Is 2012 going to be Christina Aguilera's year? The past few years have seen her take a few faltering steps involving shading a soon-to-be-everywhere Lady Gaga, developing a drunk diva reputation in the tabloids after her divorce, dropping an eclectic electropop album called Bionic right when electropop became beyond oversaturated, and getting her period onstage while performing at Etta James's funeral. She has regained some ground over the past year, emerging as the highest-paid judge and queen bitch of The Voice and guesting on the relentlessly annoying/catchy/omnipresent Maroon 5 song "Moves Like Jagger." Aguilera is a perfectionist whose tendency to overdo it on runs and melismas is her biggest weakness. I heard "Beautiful" on the easy-listening station in my car earlier today and was noticing just how spare and sensitive the vocals are for an Aguilera song. She gets accused of wasting her instrument by embroidering songs without adding any real emotion. But because we know she is capable of turning it out when she feels like it and is given the proper material, we expect her to turn it the fuck out every single time.
Rembert Browne: Will Ferrell is in a great place right now. This is the fourth wave of his career and perhaps the Era of Ferrell I'm most excited about. He has already had his rise to fame (SNL), his string of classics (Old School, Zoolander, Anchorman), and his Sandler phase (Kicking & Screaming, Semi-Pro). The key is that he successfully made it through the Sandler "I am just going to keep making movies because I can and I don't care if fewer and fewer people laugh because I got bills, son" period, remembered how to be really funny again, and is now getting weird and experimental. That's what Casa De Mi Padre, an absurd movie completely in subtitles, screams out to the public. "Get weird with your old pal, Will." I don't know what I'm getting myself into with this movie, but I genuinely can't wait.
Each week, marketers release new movie posters, many for films whose releases are still months away. But for those who know where to look, one-sheets can reveal studios' hopes and insecurities about their products. In this space, we will attempt to decode the hidden meanings of the week's new posters.
Casa de mi Padre
What the art says: Lionsgate is going all in with this telenovela thing. No Will Ferrell in his underwear, no nods to Old School, no John C. Reilly — it’s just a man in a leisure suit with his favorite girl and a hungry eagle. And yet all the good will won with the sexy imagery, the exquisite color palette and that fearsome scowl on Ferrell’s face is almost completely squandered by those stupid fake fold lines. No one puts movie posters in their pockets guys. Pockets just aren’t that big. What the text says: Subtitles don’t scare Lionsgate. Which means Lionsgate has huge balls. Because if we were making a movie for people whose weekly reading intake consists solely of the back of a toothpaste tube, we’d be nervous about it. Instead, Lionsgate embraces it with the tagline, “The funniest movie you’ll ever read.” Good luck!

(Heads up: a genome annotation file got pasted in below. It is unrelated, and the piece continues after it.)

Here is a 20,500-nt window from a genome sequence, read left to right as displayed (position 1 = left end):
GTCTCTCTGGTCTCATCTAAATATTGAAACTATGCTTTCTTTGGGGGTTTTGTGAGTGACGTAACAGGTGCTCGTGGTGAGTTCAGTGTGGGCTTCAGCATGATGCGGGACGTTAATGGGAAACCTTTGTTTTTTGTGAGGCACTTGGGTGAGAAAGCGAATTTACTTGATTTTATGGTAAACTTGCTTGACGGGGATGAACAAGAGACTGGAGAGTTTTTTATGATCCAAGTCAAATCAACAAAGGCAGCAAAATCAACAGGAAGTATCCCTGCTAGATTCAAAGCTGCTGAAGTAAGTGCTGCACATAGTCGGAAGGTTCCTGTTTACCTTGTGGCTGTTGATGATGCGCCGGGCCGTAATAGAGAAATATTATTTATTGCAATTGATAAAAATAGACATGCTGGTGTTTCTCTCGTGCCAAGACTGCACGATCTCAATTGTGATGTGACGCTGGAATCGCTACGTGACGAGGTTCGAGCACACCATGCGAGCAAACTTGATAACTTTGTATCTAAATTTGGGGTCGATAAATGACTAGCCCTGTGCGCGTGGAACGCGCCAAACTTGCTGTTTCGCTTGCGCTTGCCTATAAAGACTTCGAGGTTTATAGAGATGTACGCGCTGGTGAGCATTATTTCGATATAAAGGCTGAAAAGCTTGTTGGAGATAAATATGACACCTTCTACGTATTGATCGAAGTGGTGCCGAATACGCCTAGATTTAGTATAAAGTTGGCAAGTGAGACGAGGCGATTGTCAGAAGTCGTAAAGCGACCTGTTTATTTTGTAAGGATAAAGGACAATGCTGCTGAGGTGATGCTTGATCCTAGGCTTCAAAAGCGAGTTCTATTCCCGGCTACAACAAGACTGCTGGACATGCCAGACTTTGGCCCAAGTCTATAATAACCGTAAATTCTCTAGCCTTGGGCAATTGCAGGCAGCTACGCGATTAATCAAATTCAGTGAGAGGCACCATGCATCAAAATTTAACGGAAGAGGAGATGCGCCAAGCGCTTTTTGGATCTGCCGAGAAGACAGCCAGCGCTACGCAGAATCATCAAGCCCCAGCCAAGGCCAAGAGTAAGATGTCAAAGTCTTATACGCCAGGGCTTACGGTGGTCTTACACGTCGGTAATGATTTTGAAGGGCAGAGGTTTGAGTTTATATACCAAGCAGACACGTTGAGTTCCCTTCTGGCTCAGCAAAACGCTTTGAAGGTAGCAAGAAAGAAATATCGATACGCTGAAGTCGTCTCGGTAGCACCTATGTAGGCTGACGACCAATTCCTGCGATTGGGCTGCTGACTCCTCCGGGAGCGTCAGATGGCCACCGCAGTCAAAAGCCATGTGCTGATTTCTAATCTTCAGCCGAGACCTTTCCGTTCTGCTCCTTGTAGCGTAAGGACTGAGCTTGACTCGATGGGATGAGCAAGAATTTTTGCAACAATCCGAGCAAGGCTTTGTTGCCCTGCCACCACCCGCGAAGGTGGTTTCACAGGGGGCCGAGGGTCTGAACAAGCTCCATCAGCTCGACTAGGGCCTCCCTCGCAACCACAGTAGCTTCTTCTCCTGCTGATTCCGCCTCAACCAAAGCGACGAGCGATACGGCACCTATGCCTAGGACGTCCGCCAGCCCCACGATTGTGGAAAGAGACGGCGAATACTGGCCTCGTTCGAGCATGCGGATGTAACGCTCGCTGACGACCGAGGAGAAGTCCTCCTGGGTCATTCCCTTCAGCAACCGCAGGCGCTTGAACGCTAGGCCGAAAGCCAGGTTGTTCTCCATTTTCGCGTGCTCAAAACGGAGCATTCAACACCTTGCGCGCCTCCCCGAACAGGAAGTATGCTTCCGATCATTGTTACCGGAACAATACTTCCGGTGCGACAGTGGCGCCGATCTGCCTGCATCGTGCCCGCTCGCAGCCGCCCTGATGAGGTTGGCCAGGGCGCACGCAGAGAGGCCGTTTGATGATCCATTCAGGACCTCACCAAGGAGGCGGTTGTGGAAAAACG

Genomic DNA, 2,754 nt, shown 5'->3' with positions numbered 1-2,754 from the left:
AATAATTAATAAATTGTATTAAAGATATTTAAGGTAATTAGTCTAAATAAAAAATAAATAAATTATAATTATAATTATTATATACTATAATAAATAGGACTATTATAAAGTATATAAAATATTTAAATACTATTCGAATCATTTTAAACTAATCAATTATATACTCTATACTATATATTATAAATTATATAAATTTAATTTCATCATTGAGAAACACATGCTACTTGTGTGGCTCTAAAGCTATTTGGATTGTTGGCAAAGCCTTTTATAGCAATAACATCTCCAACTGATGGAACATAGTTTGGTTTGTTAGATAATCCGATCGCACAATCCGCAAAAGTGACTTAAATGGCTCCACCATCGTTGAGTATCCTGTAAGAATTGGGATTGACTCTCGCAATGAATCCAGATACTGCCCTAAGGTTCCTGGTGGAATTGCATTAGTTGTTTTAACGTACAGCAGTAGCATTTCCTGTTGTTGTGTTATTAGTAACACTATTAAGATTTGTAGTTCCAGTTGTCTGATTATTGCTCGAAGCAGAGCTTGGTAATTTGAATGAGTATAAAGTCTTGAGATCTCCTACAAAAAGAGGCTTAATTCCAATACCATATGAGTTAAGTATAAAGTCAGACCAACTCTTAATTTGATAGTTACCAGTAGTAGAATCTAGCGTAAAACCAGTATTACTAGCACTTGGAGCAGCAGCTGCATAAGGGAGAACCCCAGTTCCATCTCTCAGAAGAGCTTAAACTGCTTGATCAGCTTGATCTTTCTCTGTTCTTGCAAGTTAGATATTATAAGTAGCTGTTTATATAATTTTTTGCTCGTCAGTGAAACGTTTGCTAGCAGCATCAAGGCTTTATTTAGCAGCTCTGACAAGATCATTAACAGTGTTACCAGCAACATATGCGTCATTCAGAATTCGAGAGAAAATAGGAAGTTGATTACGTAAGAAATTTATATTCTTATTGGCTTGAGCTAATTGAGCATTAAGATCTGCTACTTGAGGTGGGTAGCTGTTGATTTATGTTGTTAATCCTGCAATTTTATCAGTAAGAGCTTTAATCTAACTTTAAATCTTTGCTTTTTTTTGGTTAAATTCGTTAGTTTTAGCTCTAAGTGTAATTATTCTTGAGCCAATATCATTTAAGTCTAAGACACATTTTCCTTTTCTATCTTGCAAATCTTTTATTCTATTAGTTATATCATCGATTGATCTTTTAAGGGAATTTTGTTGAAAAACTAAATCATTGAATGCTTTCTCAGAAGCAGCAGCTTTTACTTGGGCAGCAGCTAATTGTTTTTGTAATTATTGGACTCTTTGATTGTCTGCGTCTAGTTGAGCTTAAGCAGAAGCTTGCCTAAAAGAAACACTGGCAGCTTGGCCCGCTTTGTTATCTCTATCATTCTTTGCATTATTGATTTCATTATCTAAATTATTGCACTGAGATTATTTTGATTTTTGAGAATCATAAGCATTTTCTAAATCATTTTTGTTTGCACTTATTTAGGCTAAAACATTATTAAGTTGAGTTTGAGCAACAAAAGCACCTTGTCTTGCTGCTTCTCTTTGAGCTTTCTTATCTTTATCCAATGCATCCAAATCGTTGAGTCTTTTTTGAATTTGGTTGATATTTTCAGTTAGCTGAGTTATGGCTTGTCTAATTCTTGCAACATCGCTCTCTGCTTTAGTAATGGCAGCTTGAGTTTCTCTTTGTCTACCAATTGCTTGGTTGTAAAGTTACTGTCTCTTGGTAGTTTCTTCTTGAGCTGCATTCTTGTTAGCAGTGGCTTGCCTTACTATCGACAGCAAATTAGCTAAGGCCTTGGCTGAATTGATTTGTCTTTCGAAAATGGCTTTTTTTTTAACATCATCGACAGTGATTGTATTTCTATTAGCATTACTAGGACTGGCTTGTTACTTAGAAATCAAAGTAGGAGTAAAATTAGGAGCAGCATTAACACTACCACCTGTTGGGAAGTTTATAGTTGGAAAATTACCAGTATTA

Dan Silver: When discussing the Wrath of the Titans trailer, the predictable snide critiques would most likely revolve around how the filmmakers have clearly channeled their inner “Michael Bay-hem” to forgo any sense of story and just create an orgy of computer rendered havoc OR how it’s now clear that any producer can play dress-up with such venerable performers as Ralph Fiennes and Liam Neeson if you pay them enough OR even how the best part of the trailer is the use of Marilyn Manson’s “Sweet Dreams”. Even though all this is true, the pieces of the trailer which stood out most to me were how fresh and unsoiled the film’s female lead (Rosamund Pike) looked. She’s in four shots (at :59, 1:08, 1:35, and 1:36) and in each one she almost sparkles. For a film that is supposed to take place in the sand and dust enveloped ancient Greece, she looks like she’s just walked out of her trailer after taking a shower. It’s immensely distracting. But ultimately, who cares right? Although beautiful and talented, audiences are not coming to the theater to see her. They're buying their ticket to see a two sided, sword wielding monster tear people down on a battlefield.
Rembert Browne: Silver, I’m so glad you brought up that two-sided monster, because it’s actually the only thing I have to discuss regarding this horrible trailer. Just curious, is that the first two-sided monster in the history of film? If not, I want to see any past films with two-sided monsters, ASAP. Judging by its skill set, agility, and complete disregard for life, it seems pretty unstoppable, so if this movie actually contains a plot where two-sided monsters are defeated, it better be by a four-sided monster. If not, I’m calling shenanigans and spinning out of the theater.